Multi-Tenant Houses

Credit: City of Toronto

Multi-Tenant (Rooming) Houses

Multi-tenant houses (commonly known as rooming houses) are found today in certain parts of the city as part of the rental housing stock. The City licenses these multi-tenant houses (MTHs) to ensure that they are safe and well-maintained.

The existing zoning and licensing regulations for multi-tenant houses in Toronto are inconsistent among the former municipalities. Currently, multi-tenant houses are only permitted in the former city of Toronto and some parts of the former cities of York and Etobicoke

Multi-tenant houses include Personal Care houses that provide meals and additional support services to residents, such as housekeeping, laundry, meal preparation and medication storage. These houses are often supported by Habitat Services.

In November, 2020, staff were directed to conduct city-wide public and stakeholder engagement on a new proposed regulatory framework. Staff were proposing the creation of a comprehensive city-wide zoning approach and enhancements to licensing and enforcement across the city (adding all of York and Etobicoke, Scarborough, North York, Leaside and East York).

The proposed regulatory framework had four parts:

  1. Enhanced operator licensing requirements to promote health and safety
  2. An enforcement and compliance program
  3. City-wide zoning standards that permit the use across the city, and
  4. Initiatives to support tenants and maintain affordability of housing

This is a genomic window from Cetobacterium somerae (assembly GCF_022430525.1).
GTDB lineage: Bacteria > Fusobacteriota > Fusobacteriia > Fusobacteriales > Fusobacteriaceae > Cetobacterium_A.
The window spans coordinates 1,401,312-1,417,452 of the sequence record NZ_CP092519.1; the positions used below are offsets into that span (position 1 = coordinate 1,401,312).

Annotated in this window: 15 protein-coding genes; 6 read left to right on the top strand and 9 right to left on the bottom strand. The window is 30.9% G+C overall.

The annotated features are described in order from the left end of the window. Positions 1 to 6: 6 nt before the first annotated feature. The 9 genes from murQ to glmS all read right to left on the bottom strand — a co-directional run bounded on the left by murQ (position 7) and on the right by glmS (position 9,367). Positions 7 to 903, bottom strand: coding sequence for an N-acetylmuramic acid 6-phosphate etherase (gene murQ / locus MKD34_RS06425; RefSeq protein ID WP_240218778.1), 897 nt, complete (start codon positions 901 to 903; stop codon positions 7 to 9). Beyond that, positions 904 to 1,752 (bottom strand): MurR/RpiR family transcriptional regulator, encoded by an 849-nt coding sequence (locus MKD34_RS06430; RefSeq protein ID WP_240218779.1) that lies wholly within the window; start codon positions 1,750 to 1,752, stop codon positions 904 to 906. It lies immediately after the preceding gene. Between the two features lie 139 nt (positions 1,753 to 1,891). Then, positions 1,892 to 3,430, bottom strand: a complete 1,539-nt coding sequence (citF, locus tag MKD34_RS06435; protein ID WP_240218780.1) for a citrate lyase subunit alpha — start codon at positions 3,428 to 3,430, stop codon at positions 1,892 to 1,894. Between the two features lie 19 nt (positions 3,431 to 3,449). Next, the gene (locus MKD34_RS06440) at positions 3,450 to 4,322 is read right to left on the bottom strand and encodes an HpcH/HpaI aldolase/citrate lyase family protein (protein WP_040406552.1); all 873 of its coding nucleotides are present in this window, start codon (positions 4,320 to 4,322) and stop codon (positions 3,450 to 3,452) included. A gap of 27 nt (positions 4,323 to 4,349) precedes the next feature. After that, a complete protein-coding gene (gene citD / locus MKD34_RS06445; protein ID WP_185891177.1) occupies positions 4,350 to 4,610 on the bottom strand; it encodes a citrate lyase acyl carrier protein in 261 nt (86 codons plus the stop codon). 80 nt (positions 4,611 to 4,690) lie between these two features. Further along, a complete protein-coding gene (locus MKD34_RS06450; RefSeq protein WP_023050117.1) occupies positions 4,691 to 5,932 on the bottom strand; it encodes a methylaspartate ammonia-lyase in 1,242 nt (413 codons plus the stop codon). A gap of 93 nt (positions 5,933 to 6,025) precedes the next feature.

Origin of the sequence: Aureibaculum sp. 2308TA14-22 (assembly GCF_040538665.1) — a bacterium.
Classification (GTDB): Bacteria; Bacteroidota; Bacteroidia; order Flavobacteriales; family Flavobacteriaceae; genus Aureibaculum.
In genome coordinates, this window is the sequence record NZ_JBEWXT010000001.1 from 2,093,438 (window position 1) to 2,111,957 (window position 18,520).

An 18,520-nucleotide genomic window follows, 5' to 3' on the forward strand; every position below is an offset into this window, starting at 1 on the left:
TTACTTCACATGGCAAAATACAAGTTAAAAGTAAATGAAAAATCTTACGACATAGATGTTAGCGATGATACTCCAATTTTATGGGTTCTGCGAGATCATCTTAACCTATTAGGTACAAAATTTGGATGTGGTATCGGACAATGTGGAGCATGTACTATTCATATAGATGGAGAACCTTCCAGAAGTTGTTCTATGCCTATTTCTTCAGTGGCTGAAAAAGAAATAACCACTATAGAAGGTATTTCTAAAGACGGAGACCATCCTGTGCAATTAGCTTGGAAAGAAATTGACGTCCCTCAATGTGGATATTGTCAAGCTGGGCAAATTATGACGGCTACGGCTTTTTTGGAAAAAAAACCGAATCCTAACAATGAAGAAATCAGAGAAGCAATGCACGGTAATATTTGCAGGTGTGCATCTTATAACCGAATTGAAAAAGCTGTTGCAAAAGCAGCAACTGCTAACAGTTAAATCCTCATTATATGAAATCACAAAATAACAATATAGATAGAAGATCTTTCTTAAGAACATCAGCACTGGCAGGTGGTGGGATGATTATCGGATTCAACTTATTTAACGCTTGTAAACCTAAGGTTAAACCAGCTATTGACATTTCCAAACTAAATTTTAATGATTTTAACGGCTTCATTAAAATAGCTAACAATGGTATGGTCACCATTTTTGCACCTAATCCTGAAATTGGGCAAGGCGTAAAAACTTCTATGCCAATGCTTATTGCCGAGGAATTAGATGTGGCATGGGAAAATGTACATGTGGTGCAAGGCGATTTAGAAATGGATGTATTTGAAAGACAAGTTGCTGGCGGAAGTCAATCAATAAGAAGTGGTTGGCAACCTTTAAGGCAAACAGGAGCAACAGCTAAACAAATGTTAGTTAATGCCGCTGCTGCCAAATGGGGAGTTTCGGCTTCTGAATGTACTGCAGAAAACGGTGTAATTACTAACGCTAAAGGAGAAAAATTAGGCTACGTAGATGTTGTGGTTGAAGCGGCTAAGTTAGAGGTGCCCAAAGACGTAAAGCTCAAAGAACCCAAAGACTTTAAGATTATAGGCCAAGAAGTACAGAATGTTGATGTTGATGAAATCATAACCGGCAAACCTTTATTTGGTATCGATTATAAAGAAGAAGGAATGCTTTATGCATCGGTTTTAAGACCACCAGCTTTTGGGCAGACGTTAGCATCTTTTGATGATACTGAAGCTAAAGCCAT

Read about Multi-tenant Housing and the four parts of the Framework.

Public consultation on the proposed regulatory framework took place in April and May 2021. A questionnaire was also made available.

The City-Wide Framework for Multi-Tenant (Rooming) Houses Presentation was used at the various Workshops. The Implementation Plan consisted of:

A first phase to bring existing operators into compliance; to include expansion of a dedicated enforcement team to continue enforcement and compliance work within the currently licensed multi-tenant housing stock and unlicensed areas.

A second phase to provide an opportunity for new operators to apply for licences to allow for a gradual phasing and for City staff to work towards implementation.

Zoning by-law amendments and a new licensing by-law for multi-tenant houses were proposed to take effect on Nov 1, 2022.

A significant number of residents’ organizations attended one or more Workshops. As heard at the Workshops, there are many ongoing issues with illegal and unlicensed MTHs within both zoned and unzoned areas. These houses present real and potential safety issues for the tenants, many of whom may not be able to advocate for better housing themselves.

A Final Report was scheduled to be presented at the June 28, 2021 meeting of the Planning and Housing Committee (PHC). The recommendations by the PHC would then go to City Council on July 14/15.

On June 8, 2021, the City Clerk issued a Notice of Public Meeting to be held at the Planning Housing Committee. The Notice advised that detailed information regarding the proposed zoning by-law amendments and the new Municipal Act could be obtained by contacting City Planning; that the draft zoning by-law amendments would be available to the public starting June 15, 2021 on the project webpage; and that the required Public Meeting would be held at the Planning and Housing Committee meeting on June 28, 2021.

The Multi-Tenant Housing issue was reviewed at the Planning Housing Committee on June 28, 2021. The meeting also served as the Public Consultation for the proposed zoning by-law amendments and the new Municipal Act.

The Report for Action, dated June 15, 2021 was presented by the Chief Planner and Executive Director, City Planning including a revised phased and multi-year Implementation Plan.

Year 1:  Laying the Foundation (Sep 2021 – Nov 2022)
Year 2:  Launch of New By-laws with a Focus on Existing Operators (Nov 2022-Nov 2023)
Year 3:  Focus of Licensing to New Operators (Nov 2023-Nov 2024)

The Report was supported by a number of Attachments including: